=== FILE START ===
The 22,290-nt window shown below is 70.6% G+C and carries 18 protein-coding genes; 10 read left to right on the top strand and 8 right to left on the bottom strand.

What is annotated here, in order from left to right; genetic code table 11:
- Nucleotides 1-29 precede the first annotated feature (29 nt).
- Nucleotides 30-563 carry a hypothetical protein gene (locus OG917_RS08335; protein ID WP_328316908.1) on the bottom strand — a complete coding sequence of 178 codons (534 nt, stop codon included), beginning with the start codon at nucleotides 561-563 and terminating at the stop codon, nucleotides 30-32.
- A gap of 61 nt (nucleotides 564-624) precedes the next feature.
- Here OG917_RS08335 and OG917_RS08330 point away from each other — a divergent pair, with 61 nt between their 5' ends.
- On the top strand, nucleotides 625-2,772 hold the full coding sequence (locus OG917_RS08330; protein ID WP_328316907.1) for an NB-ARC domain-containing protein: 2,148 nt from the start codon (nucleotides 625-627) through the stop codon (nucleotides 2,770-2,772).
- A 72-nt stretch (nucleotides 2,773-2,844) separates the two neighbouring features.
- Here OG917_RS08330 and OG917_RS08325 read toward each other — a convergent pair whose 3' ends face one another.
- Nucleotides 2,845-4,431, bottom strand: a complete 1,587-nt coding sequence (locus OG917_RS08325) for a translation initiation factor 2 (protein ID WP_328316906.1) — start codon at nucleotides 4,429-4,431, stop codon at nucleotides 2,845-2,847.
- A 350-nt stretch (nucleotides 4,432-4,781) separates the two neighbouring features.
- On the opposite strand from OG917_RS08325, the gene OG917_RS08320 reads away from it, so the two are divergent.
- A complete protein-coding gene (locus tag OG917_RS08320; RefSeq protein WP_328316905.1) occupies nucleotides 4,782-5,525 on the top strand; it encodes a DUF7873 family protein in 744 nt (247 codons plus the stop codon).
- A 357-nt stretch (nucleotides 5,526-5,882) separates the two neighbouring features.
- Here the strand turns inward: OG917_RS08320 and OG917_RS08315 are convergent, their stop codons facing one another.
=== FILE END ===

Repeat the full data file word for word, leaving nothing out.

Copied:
The 22,290-nt window shown below is 70.6% G+C and carries 18 protein-coding genes; 10 read left to right on the top strand and 8 right to left on the bottom strand.

What is annotated here, in order from left to right; genetic code table 11:
- Nucleotides 1-29 precede the first annotated feature (29 nt).
- Nucleotides 30-563 carry a hypothetical protein gene (locus OG917_RS08335; protein ID WP_328316908.1) on the bottom strand — a complete coding sequence of 178 codons (534 nt, stop codon included), beginning with the start codon at nucleotides 561-563 and terminating at the stop codon, nucleotides 30-32.
- A gap of 61 nt (nucleotides 564-624) precedes the next feature.
- Here OG917_RS08335 and OG917_RS08330 point away from each other — a divergent pair, with 61 nt between their 5' ends.
- On the top strand, nucleotides 625-2,772 hold the full coding sequence (locus OG917_RS08330; protein ID WP_328316907.1) for an NB-ARC domain-containing protein: 2,148 nt from the start codon (nucleotides 625-627) through the stop codon (nucleotides 2,770-2,772).
- A 72-nt stretch (nucleotides 2,773-2,844) separates the two neighbouring features.
- Here OG917_RS08330 and OG917_RS08325 read toward each other — a convergent pair whose 3' ends face one another.
- Nucleotides 2,845-4,431, bottom strand: a complete 1,587-nt coding sequence (locus OG917_RS08325) for a translation initiation factor 2 (protein ID WP_328316906.1) — start codon at nucleotides 4,429-4,431, stop codon at nucleotides 2,845-2,847.
- A 350-nt stretch (nucleotides 4,432-4,781) separates the two neighbouring features.
- On the opposite strand from OG917_RS08325, the gene OG917_RS08320 reads away from it, so the two are divergent.
- A complete protein-coding gene (locus tag OG917_RS08320; RefSeq protein WP_328316905.1) occupies nucleotides 4,782-5,525 on the top strand; it encodes a DUF7873 family protein in 744 nt (247 codons plus the stop codon).
- A 357-nt stretch (nucleotides 5,526-5,882) separates the two neighbouring features.
- Here the strand turns inward: OG917_RS08320 and OG917_RS08315 are convergent, their stop codons facing one another.